This Director's Update column provides an abridged version of the remarks delivered by NCI Director Dr. John E. Niederhuber on Monday, April 20, at the 100th Annual Meeting of the American Association for Cancer Research in Denver. The announcement to accelerate cancer research outlined NCI's signature projects, including the network of NCI-supported physical sciences-oncology centers that will foster a team science environment that incubates and tests novel cancer concepts by studying and sometimes challenging accepted scientific dogma. These new centers will interface exceptionally well with NCI's successful centers in nanobiology, proteomics, and systems biology.
National Cancer Institute's Plan to Accelerate Cancer Research Announced
April 20, 2009
At the American Association for Cancer Research 100th Annual Meeting 2009 in Denver, NCI Director John E. Niederhuber, M.D., announced major details, such as funding more grants, the development of a platform for personalized cancer care, and an accelerated cancer genetics program that will move cancer research forward in this new economic environment. Among plans to strengthen cancer research include a new network of Physical Sciences-Oncology Centers to explore new and innovative approaches to better understanding and controlling cancer through the convergence of the physical sciences with cancer biology.
Oncology and the Physical Sciences Converge
NCI Cancer Bulletin
November 4, 2008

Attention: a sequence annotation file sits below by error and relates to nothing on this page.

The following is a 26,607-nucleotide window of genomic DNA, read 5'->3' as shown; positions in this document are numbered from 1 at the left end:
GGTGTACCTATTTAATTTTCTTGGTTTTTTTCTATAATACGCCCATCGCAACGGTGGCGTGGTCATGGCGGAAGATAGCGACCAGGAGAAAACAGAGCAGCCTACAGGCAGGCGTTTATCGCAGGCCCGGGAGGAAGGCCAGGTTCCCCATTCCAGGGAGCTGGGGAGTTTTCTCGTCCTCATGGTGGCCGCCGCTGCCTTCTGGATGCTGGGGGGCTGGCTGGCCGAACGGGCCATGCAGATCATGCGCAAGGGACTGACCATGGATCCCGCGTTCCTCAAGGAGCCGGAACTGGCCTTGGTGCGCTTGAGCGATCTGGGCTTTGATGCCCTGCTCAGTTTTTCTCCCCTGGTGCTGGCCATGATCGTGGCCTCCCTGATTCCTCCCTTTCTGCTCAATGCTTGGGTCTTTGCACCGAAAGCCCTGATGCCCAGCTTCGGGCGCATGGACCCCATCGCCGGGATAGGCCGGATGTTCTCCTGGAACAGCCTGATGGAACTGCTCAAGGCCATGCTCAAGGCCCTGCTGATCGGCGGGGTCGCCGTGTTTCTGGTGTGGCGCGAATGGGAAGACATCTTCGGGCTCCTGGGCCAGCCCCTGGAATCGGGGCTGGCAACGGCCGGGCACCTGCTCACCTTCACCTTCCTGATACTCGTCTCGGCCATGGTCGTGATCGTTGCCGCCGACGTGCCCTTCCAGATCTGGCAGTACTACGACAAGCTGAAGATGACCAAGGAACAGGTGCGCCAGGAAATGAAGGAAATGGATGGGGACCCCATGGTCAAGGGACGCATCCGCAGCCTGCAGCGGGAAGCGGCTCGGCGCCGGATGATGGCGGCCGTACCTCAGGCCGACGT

Guest Update by Dr. Anna Barker
In this article, Dr. Anna Barker reveals how oncology and the physical sciences come together to identify the promising new research questions and strategies in cancer research.
NCI's Big Plans for Its Big Stimulus
Science Magazine - Science Insider
April 20, 2009
With the National Institutes of Health receiving a $10.4 billion windfall thanks to the economic stimulus package, all eyes are on the agency to see how the money will transform biomedical research in the next 2 years. John Niederhuber, who directs the National Cancer Institute, said in the 2009 fiscal year, NCI is pushing harder into translational medicine with initiatives including the creation of a network of "physical sciences-oncology centers" to bring together nanobiology, proteomics, and systems biology.
The Next Innovation Revolution (Editorial)
February 27, 2009
U.S. federal investments in basic research transformed life and commerce in the 20th century. These advances and more grew out of the convergence between engineering and the early 20th-century discoveries in the physical sciences. The United States can anticipate comparable world-changing innovations in the 21st century if we adapt our education and research funding strategies to capitalize on new opportunities emerging at the convergence of the life sciences with the physical sciences and engineering.
Darwin at 200 and the evolving cancer fight
February 12, 2009
Evolution may still provoke controversy in some classrooms, but in the laboratory, Charles Darwin's theories are propelling new research. As the world celebrates his 200th birthday today, researchers are using the evolutionary prism to understand not a species, but a disease: cancer. "Evolution offers a higher-level construct to think about the disease and begin to structure new approaches to controlling it," said Anna Barker, deputy director of the National Cancer Institute.
Physics, math provide clues to unraveling cancer
Eureka! Science News - Biology & Nature
January 30, 2009
Biology exists in a physical world. That's a fact cancer researchers are beginning to recognize as they look at concepts of physics and mathematics in their efforts to better understand how cancer develops -- and how to stop it. The movement, led by researchers at the University of Michigan Comprehensive Cancer Center, has come to a head with a new section in one of the top cancer research journals and a new grant program from the National Cancer Institute.